An Accomplished Lady Workshop

The Dutch Milliners

Step back in time with the Dutch Milliners as we transform into the Landrum sisters, proprietors and teachers at the Landrum Ladies Academy at the 2019 Jane Austen Festival hosted by the JASNA – Greater Louisville Region. 

Workshop Details

Cost: $45/ plus cost of admission 

Friday: 7:30p – 9p and Saturday 1:30p – 3p

Our workshop aims to round out the immersive experience of the Jane Austen Festival by teaching participants how to navigate polite society by making introductions and good acquaintances, demonstrating the skills and abilities needed to be considered accomplished without looking like Mary Bennet, knowing the in’s and out’s of this social hierarchy, and why all of this craziness was crucial to the success and livelihood of many unmarried women in want of a single man in possession of a good fortune. Each workshop will run for one hour and thirty minutes and both will cover the exact same material and include the same experience regardless if you choose workshop Part I or Part II.

What You’ll Learn

  • Dukes, Earls, and Esq.: Social Hierarchy during the Regency Era – A look at the
    social hierarchy of Regency era England. We will look at what exactly makes a gentleman a gentleman, how this hierarchy could effect your future, and the differences between the Gentry class and the Peerage.
  • Match Making for Success – How you could better your social standing by marriage, why money wasn’t everything, and why finishing schools became a popular tool for the daughters of the newly emerging middle class.
  • Coming Out in Society – A primer on all things proper concerning introductions, from how to introduce oneself and be presented to others, to how to properly use titles and show deference in curtsies.
  • Making Conversation – An exercise in polite conversations, including topics to discuss and topics to avoid, popular opinions of the time, and how to remain respectful and deferential during conversation.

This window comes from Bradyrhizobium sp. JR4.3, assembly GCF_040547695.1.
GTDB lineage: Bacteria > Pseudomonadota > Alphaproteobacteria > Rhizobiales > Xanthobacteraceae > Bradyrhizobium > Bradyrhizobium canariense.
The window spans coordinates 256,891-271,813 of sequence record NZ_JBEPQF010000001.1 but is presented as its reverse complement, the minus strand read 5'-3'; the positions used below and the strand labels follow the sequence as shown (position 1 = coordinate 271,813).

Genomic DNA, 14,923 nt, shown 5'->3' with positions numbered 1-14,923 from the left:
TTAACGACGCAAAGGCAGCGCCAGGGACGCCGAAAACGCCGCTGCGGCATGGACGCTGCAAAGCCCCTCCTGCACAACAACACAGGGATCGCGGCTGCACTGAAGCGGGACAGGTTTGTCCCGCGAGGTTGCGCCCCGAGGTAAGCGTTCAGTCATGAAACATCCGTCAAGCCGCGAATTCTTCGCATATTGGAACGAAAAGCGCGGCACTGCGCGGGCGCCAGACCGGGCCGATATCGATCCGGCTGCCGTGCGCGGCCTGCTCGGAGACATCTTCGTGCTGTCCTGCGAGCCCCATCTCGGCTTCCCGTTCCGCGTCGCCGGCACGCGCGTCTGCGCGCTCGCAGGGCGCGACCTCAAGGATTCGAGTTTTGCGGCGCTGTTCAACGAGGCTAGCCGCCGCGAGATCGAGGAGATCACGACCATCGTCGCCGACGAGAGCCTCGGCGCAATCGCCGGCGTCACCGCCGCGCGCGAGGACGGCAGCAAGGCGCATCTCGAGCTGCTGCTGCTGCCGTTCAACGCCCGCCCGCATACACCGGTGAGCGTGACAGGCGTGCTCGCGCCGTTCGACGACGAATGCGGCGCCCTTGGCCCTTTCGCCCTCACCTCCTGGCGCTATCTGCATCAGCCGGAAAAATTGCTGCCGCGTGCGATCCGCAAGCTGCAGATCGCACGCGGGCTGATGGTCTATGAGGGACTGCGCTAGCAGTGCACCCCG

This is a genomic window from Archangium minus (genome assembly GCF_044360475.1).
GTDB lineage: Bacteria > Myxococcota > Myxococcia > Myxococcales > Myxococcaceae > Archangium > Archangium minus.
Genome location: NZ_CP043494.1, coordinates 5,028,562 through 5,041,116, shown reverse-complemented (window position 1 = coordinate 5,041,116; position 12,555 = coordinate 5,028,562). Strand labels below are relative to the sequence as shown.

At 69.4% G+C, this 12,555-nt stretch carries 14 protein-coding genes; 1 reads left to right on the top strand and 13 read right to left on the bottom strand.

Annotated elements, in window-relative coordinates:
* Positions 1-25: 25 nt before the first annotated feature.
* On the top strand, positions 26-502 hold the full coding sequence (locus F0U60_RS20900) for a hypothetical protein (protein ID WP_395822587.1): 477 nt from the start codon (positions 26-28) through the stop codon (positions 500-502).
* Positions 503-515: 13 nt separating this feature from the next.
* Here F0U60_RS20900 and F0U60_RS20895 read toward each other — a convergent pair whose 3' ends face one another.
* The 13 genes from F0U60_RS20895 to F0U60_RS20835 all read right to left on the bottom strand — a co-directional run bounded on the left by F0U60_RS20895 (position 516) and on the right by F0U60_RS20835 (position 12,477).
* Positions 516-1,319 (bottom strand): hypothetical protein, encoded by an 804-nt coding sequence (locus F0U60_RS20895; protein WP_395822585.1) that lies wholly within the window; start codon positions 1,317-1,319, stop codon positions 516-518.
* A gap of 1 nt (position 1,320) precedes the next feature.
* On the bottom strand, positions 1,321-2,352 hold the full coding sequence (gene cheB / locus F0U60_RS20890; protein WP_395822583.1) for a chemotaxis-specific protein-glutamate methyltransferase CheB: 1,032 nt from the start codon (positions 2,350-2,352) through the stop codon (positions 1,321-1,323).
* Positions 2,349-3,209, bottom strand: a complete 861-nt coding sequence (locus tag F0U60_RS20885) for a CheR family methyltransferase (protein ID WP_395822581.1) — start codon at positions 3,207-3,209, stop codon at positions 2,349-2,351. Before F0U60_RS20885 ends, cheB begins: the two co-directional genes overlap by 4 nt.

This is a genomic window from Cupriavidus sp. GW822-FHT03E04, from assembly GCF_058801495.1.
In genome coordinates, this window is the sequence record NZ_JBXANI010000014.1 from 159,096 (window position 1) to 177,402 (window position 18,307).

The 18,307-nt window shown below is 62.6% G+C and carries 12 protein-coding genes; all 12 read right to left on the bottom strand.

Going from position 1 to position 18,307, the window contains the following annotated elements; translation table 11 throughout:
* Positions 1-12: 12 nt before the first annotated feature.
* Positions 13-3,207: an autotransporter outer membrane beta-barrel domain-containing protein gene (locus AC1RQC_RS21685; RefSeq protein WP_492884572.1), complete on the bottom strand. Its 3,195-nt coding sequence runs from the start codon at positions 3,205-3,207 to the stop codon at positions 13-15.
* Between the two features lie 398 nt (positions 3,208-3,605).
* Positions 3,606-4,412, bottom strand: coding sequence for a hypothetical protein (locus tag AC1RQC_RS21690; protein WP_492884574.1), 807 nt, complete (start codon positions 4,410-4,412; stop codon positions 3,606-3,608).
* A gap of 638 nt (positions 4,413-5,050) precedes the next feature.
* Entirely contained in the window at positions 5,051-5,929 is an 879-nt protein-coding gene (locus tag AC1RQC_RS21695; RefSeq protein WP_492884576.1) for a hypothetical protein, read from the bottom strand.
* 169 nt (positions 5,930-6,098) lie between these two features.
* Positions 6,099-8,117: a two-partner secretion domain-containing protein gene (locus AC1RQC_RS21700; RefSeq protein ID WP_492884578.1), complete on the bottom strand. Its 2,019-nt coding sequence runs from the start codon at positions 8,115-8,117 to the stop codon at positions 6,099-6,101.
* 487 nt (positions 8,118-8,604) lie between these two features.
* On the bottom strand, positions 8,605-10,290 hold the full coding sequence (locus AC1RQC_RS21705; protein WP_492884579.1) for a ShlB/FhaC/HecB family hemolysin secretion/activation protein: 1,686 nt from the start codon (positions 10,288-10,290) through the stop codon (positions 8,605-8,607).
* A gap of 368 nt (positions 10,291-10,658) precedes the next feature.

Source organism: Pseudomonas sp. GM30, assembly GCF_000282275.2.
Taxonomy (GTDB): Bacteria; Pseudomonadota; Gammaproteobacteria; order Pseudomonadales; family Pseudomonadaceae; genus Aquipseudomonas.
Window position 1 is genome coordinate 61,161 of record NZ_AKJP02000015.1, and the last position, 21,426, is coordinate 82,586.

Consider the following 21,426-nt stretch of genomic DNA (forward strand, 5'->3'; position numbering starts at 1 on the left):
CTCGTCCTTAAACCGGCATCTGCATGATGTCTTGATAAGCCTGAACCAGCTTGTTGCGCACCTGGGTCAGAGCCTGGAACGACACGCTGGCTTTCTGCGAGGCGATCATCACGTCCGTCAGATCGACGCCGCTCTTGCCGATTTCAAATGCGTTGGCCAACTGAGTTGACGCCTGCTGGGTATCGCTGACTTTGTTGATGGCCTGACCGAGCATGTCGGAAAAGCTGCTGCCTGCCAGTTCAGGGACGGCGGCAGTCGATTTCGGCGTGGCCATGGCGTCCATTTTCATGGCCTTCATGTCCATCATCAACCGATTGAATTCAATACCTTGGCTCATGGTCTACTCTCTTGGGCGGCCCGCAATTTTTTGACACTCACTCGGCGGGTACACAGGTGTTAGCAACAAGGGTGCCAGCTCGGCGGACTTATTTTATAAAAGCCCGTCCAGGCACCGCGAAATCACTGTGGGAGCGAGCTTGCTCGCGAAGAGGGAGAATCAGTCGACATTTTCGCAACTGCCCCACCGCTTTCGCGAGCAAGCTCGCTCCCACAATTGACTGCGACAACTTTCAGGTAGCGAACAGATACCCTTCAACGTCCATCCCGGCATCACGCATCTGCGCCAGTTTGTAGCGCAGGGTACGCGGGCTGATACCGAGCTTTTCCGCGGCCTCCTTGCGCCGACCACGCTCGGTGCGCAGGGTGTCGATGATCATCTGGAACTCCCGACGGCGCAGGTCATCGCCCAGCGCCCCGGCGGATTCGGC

• An Accomplished Lady – An overview of the various skills attributed to accomplished young ladies of the time and a series of exercises to practice three of these skills.

What You’ll Get

  • Each participant will receive the aforementioned knowledge through an interactive lecture (read: Not Boring!)
  • The opportunity to make their own calling cards, necessary for making all of those important acquaintances.
  • A letter of introduction to the fine ladies of Spring Grove Cottage, securing you an invitation to their parlor for refreshments, cards, and agreeable conversation.
  • The opportunity to practice the accomplishments of art through sketching and watercolors, botany, and poetry in the creation of a ‘friendship journal’ based on several extants from the Regency era (check one out here!)- the perfect memento for your experience at the Jane Austen Festival!


Meet the Landrum Ladies

estherEsther Catherine Landrum was born in Chelthenham, her father the proprietor of the George Inn a well established coaching inn on the road to Bath. Coming from a genteel family she was sent to school in Bristol as a young girl where she became known as an accomplished singer and pianist. She returned home at the age of 17 after the unexpected death of her father. It was then that she begin to receive pressure from her older brother to find a suitor and settle down. After many unsuccessful attempts to marry her off he finally resigned to the fact that as long as the inn was prosperous she would not be a burden.

lydiaLydia Maria Aldridge Landrum was born in Bristol to a family with no particular fortune and only their name to recommend them. Her father inherited their meager estate and a pittance which allowed them to live in some comfort. Her aunt took pity on their family and agreed to pay for her schooling in Bristol as they could not afford the tuition for both her and her older brother. Upon returning from school she soon made the acquaintance of Thomas Landrum, a schoolmates brother and young officer in the Army. They were wed and soon she was moved to her new home in Chelthenham.

In 1812 the news came of Thomas Landrum’s death and the Landrum ladies were left with an uncertain future. Advised by their lawyer, and close family friend, the ladies agreed to sell the George Inn to Mr. E. Hughes in 1813. They received a substantial sum for the bustling inn and moved to Bristol where they later opened the Landrum Ladies Academy to teach young girls in the town and pad their modest income.


For more information on the Jane Austen Festival and how to purchase tickets for the event and workshop please visit

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